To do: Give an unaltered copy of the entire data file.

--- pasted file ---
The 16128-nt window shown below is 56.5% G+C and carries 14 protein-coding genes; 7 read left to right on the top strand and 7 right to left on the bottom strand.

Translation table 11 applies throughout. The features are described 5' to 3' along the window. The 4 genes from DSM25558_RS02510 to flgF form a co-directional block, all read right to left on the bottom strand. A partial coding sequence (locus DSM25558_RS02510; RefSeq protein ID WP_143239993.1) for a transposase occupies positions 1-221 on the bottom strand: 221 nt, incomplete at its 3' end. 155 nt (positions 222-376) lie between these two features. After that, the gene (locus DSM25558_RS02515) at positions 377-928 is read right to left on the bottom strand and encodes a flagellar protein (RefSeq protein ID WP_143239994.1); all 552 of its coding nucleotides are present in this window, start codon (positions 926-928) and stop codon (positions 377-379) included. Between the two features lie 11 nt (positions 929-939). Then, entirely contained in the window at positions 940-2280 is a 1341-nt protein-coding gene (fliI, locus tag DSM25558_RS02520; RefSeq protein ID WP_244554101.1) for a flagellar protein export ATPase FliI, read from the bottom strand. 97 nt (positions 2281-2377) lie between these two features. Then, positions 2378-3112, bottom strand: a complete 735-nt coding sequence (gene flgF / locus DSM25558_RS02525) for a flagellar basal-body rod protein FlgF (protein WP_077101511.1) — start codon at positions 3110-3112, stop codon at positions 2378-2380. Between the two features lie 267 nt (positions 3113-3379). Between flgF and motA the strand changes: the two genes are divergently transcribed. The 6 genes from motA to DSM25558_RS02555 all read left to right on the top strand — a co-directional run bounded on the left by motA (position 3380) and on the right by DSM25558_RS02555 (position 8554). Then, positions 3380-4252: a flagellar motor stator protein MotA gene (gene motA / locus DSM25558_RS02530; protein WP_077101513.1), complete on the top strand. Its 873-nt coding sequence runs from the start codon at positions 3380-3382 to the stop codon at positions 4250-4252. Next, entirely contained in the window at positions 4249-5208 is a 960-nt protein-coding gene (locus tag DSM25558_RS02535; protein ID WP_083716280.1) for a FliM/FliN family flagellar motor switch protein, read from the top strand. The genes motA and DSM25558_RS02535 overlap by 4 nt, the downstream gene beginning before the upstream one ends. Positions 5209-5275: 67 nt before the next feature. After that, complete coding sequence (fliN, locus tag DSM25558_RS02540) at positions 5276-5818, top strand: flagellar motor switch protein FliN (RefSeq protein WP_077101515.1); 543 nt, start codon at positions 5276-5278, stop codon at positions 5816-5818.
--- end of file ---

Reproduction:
The 16128-nt window shown below is 56.5% G+C and carries 14 protein-coding genes; 7 read left to right on the top strand and 7 right to left on the bottom strand.

Translation table 11 applies throughout. The features are described 5' to 3' along the window. The 4 genes from DSM25558_RS02510 to flgF form a co-directional block, all read right to left on the bottom strand. A partial coding sequence (locus DSM25558_RS02510; RefSeq protein ID WP_143239993.1) for a transposase occupies positions 1-221 on the bottom strand: 221 nt, incomplete at its 3' end. 155 nt (positions 222-376) lie between these two features. After that, the gene (locus DSM25558_RS02515) at positions 377-928 is read right to left on the bottom strand and encodes a flagellar protein (RefSeq protein ID WP_143239994.1); all 552 of its coding nucleotides are present in this window, start codon (positions 926-928) and stop codon (positions 377-379) included. Between the two features lie 11 nt (positions 929-939). Then, entirely contained in the window at positions 940-2280 is a 1341-nt protein-coding gene (fliI, locus tag DSM25558_RS02520; RefSeq protein ID WP_244554101.1) for a flagellar protein export ATPase FliI, read from the bottom strand. 97 nt (positions 2281-2377) lie between these two features. Then, positions 2378-3112, bottom strand: a complete 735-nt coding sequence (gene flgF / locus DSM25558_RS02525) for a flagellar basal-body rod protein FlgF (protein WP_077101511.1) — start codon at positions 3110-3112, stop codon at positions 2378-2380. Between the two features lie 267 nt (positions 3113-3379). Between flgF and motA the strand changes: the two genes are divergently transcribed. The 6 genes from motA to DSM25558_RS02555 all read left to right on the top strand — a co-directional run bounded on the left by motA (position 3380) and on the right by DSM25558_RS02555 (position 8554). Then, positions 3380-4252: a flagellar motor stator protein MotA gene (gene motA / locus DSM25558_RS02530; protein WP_077101513.1), complete on the top strand. Its 873-nt coding sequence runs from the start codon at positions 3380-3382 to the stop codon at positions 4250-4252. Next, entirely contained in the window at positions 4249-5208 is a 960-nt protein-coding gene (locus tag DSM25558_RS02535; protein ID WP_083716280.1) for a FliM/FliN family flagellar motor switch protein, read from the top strand. The genes motA and DSM25558_RS02535 overlap by 4 nt, the downstream gene beginning before the upstream one ends. Positions 5209-5275: 67 nt before the next feature. After that, complete coding sequence (fliN, locus tag DSM25558_RS02540) at positions 5276-5818, top strand: flagellar motor switch protein FliN (RefSeq protein WP_077101515.1); 543 nt, start codon at positions 5276-5278, stop codon at positions 5816-5818.